Perception Cues in Resolving Conflicting Data

The psychology of perception shows us seeing requires contrast.  Artists learn about color by seeing the difference between the contrasting values of color systems presented against different backgrounds.  We see that our judgments of colors are never independent of context.  Science has also proved that humans may all also see colors differently.  So, aside from changing context that determine color perception, there is also the fact of human physiology.  However, what binds humans together in our world is how affectively we all respond the same to colors. 

 

Should we take the same principle to matters of decision making of contrasting data, something very similar happens. The simplest forms of judgments we make, those modes of binary thinking that draw upon contrasting values, i.e., evaluative conclusions, require acknowledging how the context of framework of a picture of something change the timbre of our perceptions.  Empirically we may have difficulties substantiating our decisions while everyone shares the same affective experience.  At the same time, we may be rest assured that the decisions we make are justly and objectively shared by others. 

 

Making those choices involves additional complications.  To begin with, conflicting data reveals contradictions.  Aesthetically, we are confronted with dissonance.  The colors do not resonate with each other, and there is an overall feeling of disharmony.  The given information in a picture fails coherency.  In such an instance, our usual habits of problem solving seem to fail us, and we have nowhere else to turn.  We not only question if our knowledge is illusory but also whether or not we are being fooled by the guise of things.  Left without bearings in tacit awareness and intuition alike, the brain suffers a kind of paralysis from not knowing what to do. 

 

Caught in the throes of such difficulties, a person making judgments is in no different a position than an artist struggling to render a coherent pictorial idea.  However, the difference between an artist and it seems the rest of the world is she actually leans towards such difficulties of ambiguity.  For an artist, the conditions of alterity proffer the potential of new meanings.  The rest of the world can benefit from this experience to open up new horizons in the mind and shake those old gut instincts that carve out preconceived pictures of the world in our minds.

 

Few studies have actually been written on how artists handle ambiguity.  Most studies (most notably Rudolf Arnheim) in aesthetics emphasize gestalt perception.  A generation of art educators have followed along the lines of this tradition and established a cognitive model of artistic perception as the foundation for teaching pedagogy.  In truth, the learning to be gained from art is how to resist compacting a work of art into a fixed idea.  When artists are making art, at least those most successful at it, they do not create works with an easy solution.  The viewer must explore the image and seek out those areas to ponder similarities, differences, contradictions and associations.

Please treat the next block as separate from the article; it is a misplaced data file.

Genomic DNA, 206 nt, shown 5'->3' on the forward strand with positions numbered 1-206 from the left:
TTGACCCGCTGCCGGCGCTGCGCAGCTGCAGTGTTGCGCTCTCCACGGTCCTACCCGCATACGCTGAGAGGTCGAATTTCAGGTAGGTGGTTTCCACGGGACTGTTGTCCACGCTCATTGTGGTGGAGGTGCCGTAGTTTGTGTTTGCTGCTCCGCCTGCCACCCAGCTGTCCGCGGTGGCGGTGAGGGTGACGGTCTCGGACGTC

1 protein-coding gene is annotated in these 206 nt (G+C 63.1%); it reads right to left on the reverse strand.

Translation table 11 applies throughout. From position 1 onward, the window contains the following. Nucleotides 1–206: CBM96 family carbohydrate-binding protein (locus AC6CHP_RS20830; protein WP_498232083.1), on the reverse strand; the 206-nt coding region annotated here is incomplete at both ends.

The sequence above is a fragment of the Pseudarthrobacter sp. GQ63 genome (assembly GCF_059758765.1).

The poststructuralist literary criticism of Jacques Derrida bears some light on this difficulty of rendering meanings from binary oppositions.  Without discounting its relevance to feminist applications of his ideas, the importance of what Derrida illustrates in his deconstruction theory is the potential of a rigorously logical method of inquiry, which is ironically espoused by those who have no faith in logic at all. As we delve into the mystery of things like words, we learn to unlock modes of thinking, we decipher the ciphers and unveil the apparent guise of things.  The experience is sublime no differently than Theordo Adorno used the word “Erschüttert,” to describe a vision of something that takes us into the deepest abyss. 

Eva Hesse, No Title, 1966.jpg

In her black and white drawings of grids and circles, the post-war Jewish American artist Eva Hesse embody the idea of dissonance in just black and white, the most basic binary opposition possible.  The power of the visual subtleties of these works cast light on the darkness of an idea.  This darkness which is light brings forth a language of interiority, meanings which are implicitly understood.   The serial pattern seems to indicate an inexhaustibility of a fundamental conflict.  However, we see each of these pictures as a complete statement.  Believe it or not, in those tiny inflections of the graphite pencil and black ink, there is a wellspring of affective qualities.  From this condition of dissonance or ambiguity, the artist finds a place of effusive self-expression, always revolving around one central idea.  Within the parlance of American post-war art, she found the means to structure her expressive message: should we say the life of a Jewish woman or the story of a German tragedy?

 

For certain, the outcome of a war of signs and meanings can never exist without at least an existential crisis.  In no situation in business, science, technology or law could ever such circumstances appear without a serious conflict.  Where do we look for the outcome?  When we see something that is completely nonsense, a total surfeit of reason stretched to unreason, we may find that answer within the eyes of the beholder.